Like electric vehicles, hybrid cars offer an alternative to conventional gas-powered cars that reduces operating costs and emissions. Owning a hybrid has certain benefits over an all-electric vehicle, and vice versa. Read on for the main differences between hybrid cars and electric vehicles.
What are hybrid cars, and how do they work?
As their name suggests, hybrid cars are a combination of two types of vehicles – electric cars and traditional gasoline-powered cars, also known as internal combustion engine vehicles (ICEs). A hybrid car has an combustion engine that runs on gasoline and an electric motor with an attached rechargeable battery pack for electric-powered driving. Hybrids can use both engines at the same time to increase power, or rely on one depending on the driving type.
There are two types of hybrid cars: standard hybrids and plug-in hybrids (PHEVs). Standard hybrids use regenerative braking and the internal combustion engine to charge a battery pack, providing supplemental electric power. They can’t be charged at an electric car charging station, unlike PHEVs. This makes PHEVs more similar to fully electric vehicles. PHEVs generally have larger electric batteries than standard hybrids, with the ability to drive only on electric power.
Typically, hybrids have lower battery ranges than all-electric vehicles, and the electrical capacity is designed more to supplement gasoline driving and to help maximize fuel efficiency. Some hybrids offer an electric-only driving mode, which may only be available for low speeds and/or short ranges. Many hybrids automatically draw power only from the electric motor below certain speeds, which is why they are often much more efficient in city driving conditions. Hybrids are sometimes seen as an intermediary option in the transition away from fossil fuels and towards more renewable energy sources.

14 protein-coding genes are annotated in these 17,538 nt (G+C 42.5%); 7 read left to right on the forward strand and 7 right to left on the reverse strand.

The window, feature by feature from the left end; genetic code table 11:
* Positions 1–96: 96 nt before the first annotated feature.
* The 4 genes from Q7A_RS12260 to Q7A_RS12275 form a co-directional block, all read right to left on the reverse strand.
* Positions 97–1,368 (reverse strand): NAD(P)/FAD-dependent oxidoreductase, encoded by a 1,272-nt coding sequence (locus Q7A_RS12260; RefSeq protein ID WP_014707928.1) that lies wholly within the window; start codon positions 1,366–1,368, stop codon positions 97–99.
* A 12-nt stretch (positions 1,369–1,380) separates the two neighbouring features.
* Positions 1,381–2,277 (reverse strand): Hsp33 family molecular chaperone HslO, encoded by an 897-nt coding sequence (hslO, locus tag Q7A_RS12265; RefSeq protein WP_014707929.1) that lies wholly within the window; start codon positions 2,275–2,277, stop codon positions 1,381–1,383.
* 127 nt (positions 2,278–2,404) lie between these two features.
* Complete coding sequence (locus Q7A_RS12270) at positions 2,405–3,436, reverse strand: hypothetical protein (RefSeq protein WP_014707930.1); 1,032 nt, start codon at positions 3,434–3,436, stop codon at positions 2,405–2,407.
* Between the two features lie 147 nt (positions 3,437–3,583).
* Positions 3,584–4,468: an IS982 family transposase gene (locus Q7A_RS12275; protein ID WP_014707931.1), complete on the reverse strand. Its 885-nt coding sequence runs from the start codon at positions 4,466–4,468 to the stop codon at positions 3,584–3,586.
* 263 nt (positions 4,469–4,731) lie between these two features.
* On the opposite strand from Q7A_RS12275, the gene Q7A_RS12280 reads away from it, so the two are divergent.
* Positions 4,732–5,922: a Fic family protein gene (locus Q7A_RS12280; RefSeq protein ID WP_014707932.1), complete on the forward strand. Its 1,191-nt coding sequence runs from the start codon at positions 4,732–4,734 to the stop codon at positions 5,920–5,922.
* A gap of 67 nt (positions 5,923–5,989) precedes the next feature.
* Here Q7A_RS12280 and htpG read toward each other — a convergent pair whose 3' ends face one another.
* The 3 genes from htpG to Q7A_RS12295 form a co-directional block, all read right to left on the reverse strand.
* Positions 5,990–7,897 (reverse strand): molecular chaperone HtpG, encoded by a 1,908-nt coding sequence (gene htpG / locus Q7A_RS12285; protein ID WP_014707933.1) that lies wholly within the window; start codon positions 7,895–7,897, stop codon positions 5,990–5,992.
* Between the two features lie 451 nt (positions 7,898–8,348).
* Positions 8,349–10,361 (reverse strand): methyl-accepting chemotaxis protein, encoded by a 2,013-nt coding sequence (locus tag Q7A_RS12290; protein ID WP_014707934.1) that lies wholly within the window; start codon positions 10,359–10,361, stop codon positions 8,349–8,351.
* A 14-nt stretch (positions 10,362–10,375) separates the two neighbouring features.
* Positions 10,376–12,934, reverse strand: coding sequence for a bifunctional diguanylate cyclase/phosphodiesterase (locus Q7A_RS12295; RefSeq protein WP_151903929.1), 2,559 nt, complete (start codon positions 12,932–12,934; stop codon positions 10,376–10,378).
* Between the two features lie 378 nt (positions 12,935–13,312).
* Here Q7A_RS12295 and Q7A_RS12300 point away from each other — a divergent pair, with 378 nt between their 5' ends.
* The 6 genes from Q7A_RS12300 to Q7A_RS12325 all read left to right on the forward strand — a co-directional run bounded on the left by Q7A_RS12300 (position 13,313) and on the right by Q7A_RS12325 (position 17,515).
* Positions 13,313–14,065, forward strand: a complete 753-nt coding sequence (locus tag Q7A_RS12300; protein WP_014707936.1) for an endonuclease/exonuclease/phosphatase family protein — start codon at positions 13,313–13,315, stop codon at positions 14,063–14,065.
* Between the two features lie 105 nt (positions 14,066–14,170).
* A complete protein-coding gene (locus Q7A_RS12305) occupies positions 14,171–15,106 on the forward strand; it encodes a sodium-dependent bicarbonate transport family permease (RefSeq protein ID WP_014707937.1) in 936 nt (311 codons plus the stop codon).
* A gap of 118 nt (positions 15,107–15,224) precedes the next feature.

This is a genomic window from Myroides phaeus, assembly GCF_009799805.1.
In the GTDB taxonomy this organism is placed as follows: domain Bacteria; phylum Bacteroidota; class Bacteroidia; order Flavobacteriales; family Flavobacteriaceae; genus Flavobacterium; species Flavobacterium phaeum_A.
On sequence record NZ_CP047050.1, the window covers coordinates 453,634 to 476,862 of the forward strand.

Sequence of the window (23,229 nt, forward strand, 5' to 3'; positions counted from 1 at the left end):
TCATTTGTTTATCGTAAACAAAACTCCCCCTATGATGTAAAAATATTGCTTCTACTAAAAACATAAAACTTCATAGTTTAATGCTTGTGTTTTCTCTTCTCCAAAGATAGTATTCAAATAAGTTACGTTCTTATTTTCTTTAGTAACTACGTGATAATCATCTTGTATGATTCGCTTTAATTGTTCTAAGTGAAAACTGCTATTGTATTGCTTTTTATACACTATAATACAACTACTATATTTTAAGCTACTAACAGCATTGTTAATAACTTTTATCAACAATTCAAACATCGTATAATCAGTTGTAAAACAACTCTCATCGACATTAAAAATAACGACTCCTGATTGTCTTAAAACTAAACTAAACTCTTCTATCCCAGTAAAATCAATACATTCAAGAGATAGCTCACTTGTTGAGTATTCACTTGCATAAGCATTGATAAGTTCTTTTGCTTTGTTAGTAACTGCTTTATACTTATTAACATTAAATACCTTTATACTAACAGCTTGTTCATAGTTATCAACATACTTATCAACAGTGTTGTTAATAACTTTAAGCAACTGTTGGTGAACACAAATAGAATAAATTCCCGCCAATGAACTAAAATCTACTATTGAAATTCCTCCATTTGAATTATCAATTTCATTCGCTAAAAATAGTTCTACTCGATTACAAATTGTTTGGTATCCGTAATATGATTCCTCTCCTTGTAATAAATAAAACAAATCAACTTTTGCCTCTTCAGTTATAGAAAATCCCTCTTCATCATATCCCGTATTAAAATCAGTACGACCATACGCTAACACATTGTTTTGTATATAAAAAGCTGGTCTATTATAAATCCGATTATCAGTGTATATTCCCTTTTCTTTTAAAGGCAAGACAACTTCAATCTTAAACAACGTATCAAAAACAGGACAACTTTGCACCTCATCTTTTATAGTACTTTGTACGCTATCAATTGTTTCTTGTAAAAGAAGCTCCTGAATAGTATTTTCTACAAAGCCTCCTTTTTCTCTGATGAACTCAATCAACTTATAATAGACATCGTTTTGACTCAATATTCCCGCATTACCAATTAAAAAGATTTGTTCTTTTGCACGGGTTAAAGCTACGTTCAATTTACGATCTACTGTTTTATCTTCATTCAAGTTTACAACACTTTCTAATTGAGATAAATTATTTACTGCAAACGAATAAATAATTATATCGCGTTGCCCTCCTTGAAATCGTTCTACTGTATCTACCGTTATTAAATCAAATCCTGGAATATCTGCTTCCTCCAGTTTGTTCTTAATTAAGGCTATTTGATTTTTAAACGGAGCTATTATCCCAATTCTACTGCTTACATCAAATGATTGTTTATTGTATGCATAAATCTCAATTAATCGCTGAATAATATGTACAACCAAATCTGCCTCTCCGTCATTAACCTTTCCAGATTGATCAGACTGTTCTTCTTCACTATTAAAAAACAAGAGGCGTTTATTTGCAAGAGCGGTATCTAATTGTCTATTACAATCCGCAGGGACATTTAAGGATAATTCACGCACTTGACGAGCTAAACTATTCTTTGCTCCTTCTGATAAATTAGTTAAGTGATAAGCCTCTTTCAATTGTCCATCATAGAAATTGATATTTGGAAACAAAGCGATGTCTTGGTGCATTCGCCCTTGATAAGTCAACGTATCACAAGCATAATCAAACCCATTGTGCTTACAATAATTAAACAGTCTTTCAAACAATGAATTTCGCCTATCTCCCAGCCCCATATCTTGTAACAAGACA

Does a hybrid car make sense for your driving habits?
A hybrid can be a great investment, depending on your driving needs and lifestyle. An important note about hybrids to remember is that although they do have an electric battery, it is smaller than the battery in a completely electric vehicle, and can only support a limited range of electric driving. That being said, if you have a short daily commute, or plan on using your car for mostly quick trips, you may be able to run on electricity for the majority of your driving time. If this is the case, a hybrid may make sense, as you wouldn’t have to use the combustion engine and spend money on gasoline very often.
Conversely, if your commute is long and you want to take your vehicle on lengthier trips, a hybrid might not make sense. Because hybrid savings kick in from not having to stop at the gas station as often as with a conventional ICE, driving long distances that exceed the battery range capacity in your hybrid will keep those trips to the gas station in your regular routine. A hybrid vehicle is most effective at saving money when your commute is short, and you can rely on the small electric battery for the majority of your driving time.
Cost comparison of hybrids vs. electric cars
Both hybrid cars and all-electric cars contain batteries and can operate more efficiently than conventional gas-powered vehicles. However, there are some cost differences between the two eco-friendly options.
Cost of fuel